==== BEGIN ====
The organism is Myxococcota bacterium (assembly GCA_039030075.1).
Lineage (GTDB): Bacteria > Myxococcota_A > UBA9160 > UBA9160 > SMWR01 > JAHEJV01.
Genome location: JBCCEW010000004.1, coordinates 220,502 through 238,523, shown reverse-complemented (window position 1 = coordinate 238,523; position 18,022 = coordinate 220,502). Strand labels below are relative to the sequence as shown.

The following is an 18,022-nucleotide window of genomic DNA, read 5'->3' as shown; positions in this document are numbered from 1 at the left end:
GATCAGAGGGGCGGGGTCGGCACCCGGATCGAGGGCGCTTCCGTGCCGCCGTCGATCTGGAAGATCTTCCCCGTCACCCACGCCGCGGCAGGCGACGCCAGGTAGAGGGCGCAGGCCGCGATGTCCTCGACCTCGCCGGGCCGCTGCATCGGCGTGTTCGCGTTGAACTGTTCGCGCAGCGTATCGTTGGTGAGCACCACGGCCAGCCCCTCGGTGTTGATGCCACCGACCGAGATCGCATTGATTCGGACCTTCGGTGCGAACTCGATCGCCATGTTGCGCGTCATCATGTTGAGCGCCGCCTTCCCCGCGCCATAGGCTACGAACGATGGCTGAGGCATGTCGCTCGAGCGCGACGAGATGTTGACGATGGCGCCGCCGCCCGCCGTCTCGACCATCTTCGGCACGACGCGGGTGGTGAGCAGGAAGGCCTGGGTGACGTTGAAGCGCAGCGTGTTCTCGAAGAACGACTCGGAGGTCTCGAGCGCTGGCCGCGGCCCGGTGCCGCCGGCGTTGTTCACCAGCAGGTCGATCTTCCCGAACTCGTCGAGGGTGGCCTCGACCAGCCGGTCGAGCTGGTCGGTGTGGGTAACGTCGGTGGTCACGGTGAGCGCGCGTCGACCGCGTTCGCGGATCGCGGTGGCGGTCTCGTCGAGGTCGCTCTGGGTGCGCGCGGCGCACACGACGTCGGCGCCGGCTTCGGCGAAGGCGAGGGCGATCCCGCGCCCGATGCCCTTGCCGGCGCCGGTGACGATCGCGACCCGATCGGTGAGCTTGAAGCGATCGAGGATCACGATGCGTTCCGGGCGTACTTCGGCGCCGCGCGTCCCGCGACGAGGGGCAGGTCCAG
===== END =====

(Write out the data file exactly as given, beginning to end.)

The organism is Myxococcota bacterium (assembly GCA_039030075.1).
Lineage (GTDB): Bacteria > Myxococcota_A > UBA9160 > UBA9160 > SMWR01 > JAHEJV01.
Genome location: JBCCEW010000004.1, coordinates 220,502 through 238,523, shown reverse-complemented (window position 1 = coordinate 238,523; position 18,022 = coordinate 220,502). Strand labels below are relative to the sequence as shown.

The following is an 18,022-nucleotide window of genomic DNA, read 5'->3' as shown; positions in this document are numbered from 1 at the left end:
GATCAGAGGGGCGGGGTCGGCACCCGGATCGAGGGCGCTTCCGTGCCGCCGTCGATCTGGAAGATCTTCCCCGTCACCCACGCCGCGGCAGGCGACGCCAGGTAGAGGGCGCAGGCCGCGATGTCCTCGACCTCGCCGGGCCGCTGCATCGGCGTGTTCGCGTTGAACTGTTCGCGCAGCGTATCGTTGGTGAGCACCACGGCCAGCCCCTCGGTGTTGATGCCACCGACCGAGATCGCATTGATTCGGACCTTCGGTGCGAACTCGATCGCCATGTTGCGCGTCATCATGTTGAGCGCCGCCTTCCCCGCGCCATAGGCTACGAACGATGGCTGAGGCATGTCGCTCGAGCGCGACGAGATGTTGACGATGGCGCCGCCGCCCGCCGTCTCGACCATCTTCGGCACGACGCGGGTGGTGAGCAGGAAGGCCTGGGTGACGTTGAAGCGCAGCGTGTTCTCGAAGAACGACTCGGAGGTCTCGAGCGCTGGCCGCGGCCCGGTGCCGCCGGCGTTGTTCACCAGCAGGTCGATCTTCCCGAACTCGTCGAGGGTGGCCTCGACCAGCCGGTCGAGCTGGTCGGTGTGGGTAACGTCGGTGGTCACGGTGAGCGCGCGTCGACCGCGTTCGCGGATCGCGGTGGCGGTCTCGTCGAGGTCGCTCTGGGTGCGCGCGGCGCACACGACGTCGGCGCCGGCTTCGGCGAAGGCGAGGGCGATCCCGCGCCCGATGCCCTTGCCGGCGCCGGTGACGATCGCGACCCGATCGGTGAGCTTGAAGCGATCGAGGATCACGATGCGTTCCGGGCGTACTTCGGCGCCGCGCGTCCCGCGACGAGGGGCAGGTCCAG